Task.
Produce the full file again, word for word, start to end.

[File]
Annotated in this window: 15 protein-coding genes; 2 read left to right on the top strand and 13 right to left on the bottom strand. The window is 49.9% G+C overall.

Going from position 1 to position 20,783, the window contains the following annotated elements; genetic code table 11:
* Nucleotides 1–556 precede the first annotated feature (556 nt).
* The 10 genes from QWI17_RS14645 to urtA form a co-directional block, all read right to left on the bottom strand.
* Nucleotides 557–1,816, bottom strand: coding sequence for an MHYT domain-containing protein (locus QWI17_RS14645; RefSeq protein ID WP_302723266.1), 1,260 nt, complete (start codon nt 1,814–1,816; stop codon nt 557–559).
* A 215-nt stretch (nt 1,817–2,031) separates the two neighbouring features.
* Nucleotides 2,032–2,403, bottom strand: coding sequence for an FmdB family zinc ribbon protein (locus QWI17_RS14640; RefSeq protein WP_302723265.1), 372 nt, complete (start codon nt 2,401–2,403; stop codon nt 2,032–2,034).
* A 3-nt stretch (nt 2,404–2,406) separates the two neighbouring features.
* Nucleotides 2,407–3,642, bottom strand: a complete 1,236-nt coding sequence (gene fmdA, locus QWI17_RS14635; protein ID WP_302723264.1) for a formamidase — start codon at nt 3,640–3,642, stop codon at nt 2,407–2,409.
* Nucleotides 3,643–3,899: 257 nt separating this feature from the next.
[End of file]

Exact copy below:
Annotated in this window: 15 protein-coding genes; 2 read left to right on the top strand and 13 right to left on the bottom strand. The window is 49.9% G+C overall.

Going from position 1 to position 20,783, the window contains the following annotated elements; genetic code table 11:
* Nucleotides 1–556 precede the first annotated feature (556 nt).
* The 10 genes from QWI17_RS14645 to urtA form a co-directional block, all read right to left on the bottom strand.
* Nucleotides 557–1,816, bottom strand: coding sequence for an MHYT domain-containing protein (locus QWI17_RS14645; RefSeq protein ID WP_302723266.1), 1,260 nt, complete (start codon nt 1,814–1,816; stop codon nt 557–559).
* A 215-nt stretch (nt 1,817–2,031) separates the two neighbouring features.
* Nucleotides 2,032–2,403, bottom strand: coding sequence for an FmdB family zinc ribbon protein (locus QWI17_RS14640; RefSeq protein WP_302723265.1), 372 nt, complete (start codon nt 2,401–2,403; stop codon nt 2,032–2,034).
* A 3-nt stretch (nt 2,404–2,406) separates the two neighbouring features.
* Nucleotides 2,407–3,642, bottom strand: a complete 1,236-nt coding sequence (gene fmdA, locus QWI17_RS14635; protein ID WP_302723264.1) for a formamidase — start codon at nt 3,640–3,642, stop codon at nt 2,407–2,409.
* Nucleotides 3,643–3,899: 257 nt separating this feature from the next.